She came from Bridgton, thinking there might be more resources to help in a larger city, but so far she hasn’t had much luck. Arant said she has a caseworker but the process of finding shelter or permanent housing has been very slow.

“I don’t know where to go or who to talk to,” she said. “If you don’t know the right people or the right way (to go about it), you don’t get anything. You just sit here and flounder.”

Jasper Arant poses for a portrait in front of a row of camps along the Bayside Trail on Thursday. Brianna Soukup/Staff Photographer


Police calls in the area have shot up drastically in the last two months, with 134 calls reported so far this month compared to 107 in March, 68 in February, and 60 in January, according to the Portland Police Department. From January to April 2022, calls for service averaged about 43 per month.

In the last month, there have been 13 overdoses, including two deaths, at the encampment, along with a stabbing and two reports of criminal threatening with a dangerous weapon. Police department spokesperson Brad Nadeau said the department is not aware of anything else that would be contributing to an uptick in calls in the area.


Some people who live at the encampment said they’ve had belongings stolen. On Thursday, a woman without a phone asked a reporter to call 911 to help someone in a tent who had burned themselves with a candle.

Mayor Kate Snyder said Thursday that she supports pausing the removal and is happy to see that staff will be taking time to work with community partners and the council to address the situation.

“While the current Bayside Trail camp is causing public health and safety issues and concerns, removal of the encampment will only lead to camping in another location or locations and won’t solve the problems or support the people in need,” Snyder said.

A notice from the city attached to a tent at the encampment along the Bayside Trail on Thursday. Brianna Soukup/Staff Photographer

Councilor April Fournier, who chairs the council committee that will meet next week, is looking forward to talking about the situation with staff and community partners.

“I am hopeful to have a dialogue about developing a community-based solution,” Fournier said in an email. “I don’t have any answers yet, but my hope is to create this space where we can talk about it with a lot of experienced individuals at the table.”



At the Emergency Shelter Assessment Committee meeting Wednesday afternoon, some worried that removing the camp would only further traumatize or harm those suffering from homelessness. Several members suggested that the city provide more resources, such as bathrooms and additional trash cans, or give people more time to work on solutions.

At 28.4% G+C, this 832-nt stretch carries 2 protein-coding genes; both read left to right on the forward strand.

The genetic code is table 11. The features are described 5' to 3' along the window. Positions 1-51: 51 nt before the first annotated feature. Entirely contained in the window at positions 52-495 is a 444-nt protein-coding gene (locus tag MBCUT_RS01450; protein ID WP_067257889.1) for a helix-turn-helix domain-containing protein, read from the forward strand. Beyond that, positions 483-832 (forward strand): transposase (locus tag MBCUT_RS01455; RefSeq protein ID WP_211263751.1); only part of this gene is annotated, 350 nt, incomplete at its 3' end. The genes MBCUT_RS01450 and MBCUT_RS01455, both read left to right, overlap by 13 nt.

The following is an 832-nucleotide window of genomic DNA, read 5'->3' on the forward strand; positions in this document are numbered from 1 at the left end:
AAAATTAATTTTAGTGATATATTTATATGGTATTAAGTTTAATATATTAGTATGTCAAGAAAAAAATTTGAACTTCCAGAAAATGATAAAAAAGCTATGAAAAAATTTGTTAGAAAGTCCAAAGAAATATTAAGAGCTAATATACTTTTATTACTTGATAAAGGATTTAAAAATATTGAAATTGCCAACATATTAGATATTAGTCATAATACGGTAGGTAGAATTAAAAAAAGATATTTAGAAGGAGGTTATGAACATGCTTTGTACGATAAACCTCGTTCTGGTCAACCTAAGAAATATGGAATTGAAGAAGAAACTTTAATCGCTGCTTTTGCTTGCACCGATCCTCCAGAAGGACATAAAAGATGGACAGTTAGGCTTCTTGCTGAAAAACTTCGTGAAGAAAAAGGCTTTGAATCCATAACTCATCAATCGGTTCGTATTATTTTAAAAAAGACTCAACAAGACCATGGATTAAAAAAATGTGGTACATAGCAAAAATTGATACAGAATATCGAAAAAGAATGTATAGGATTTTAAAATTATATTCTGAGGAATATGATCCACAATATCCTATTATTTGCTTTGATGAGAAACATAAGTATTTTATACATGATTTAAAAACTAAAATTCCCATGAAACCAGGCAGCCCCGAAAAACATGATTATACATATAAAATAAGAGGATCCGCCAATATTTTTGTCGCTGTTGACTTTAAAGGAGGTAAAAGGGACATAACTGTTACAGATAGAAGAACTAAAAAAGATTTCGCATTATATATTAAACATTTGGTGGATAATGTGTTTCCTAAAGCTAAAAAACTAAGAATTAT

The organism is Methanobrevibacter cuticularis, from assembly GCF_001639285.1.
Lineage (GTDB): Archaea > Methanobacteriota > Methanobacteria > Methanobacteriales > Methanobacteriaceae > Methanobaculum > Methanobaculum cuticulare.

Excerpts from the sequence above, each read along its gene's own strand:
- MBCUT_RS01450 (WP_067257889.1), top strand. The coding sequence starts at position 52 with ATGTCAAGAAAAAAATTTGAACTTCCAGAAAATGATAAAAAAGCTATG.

“I feel very strongly against clearing out the campsite,” said Joe McNally, the director of homeless services for Milestone Recovery, which runs a 36-bed emergency shelter for people with substance use disorder.

He said the nonprofit’s shelter is “packed” and they’ve had to turn away 100 to 200 people per month.

“No one wants to be outside. It’s not anything folks strive for, but unfortunately, there are no other options at this time,” McNally said.

Jasper Arant left, and Drewann Gordon talk while Arant sorts through piles of clothes that she planned to take to a consignment shop to sell. Brianna Soukup/Staff Photographer

Mary Cook, who leads the Opportunity Alliance’s PATH program to provide case management for homeless individuals, said that removing camps makes it very difficult for outreach workers to connect with people.

“People have set up their homes in these tents,” Cook said. “They’re creating stability and community in these encampments. When you disrupt them, they have to start over with literally nothing.”

Cook said more consistent trash removal, providing trash bags and bathrooms and access to laundry services and showers could all help keep people safer while not disrupting them.

Cook was pleased Thursday to hear of the city’s decision and is hoping the things she mentioned at the meeting can be considered.

“We continue to remain aware of the challenges the city has been presented with regarding homelessness,” Cook said. “They’ve done a lot of advocacy and work to meet all the needs and we understand it’s not the city’s issue. But the removal of the camp certainly isn’t the solution, so we’re happy to see this decision postponed.”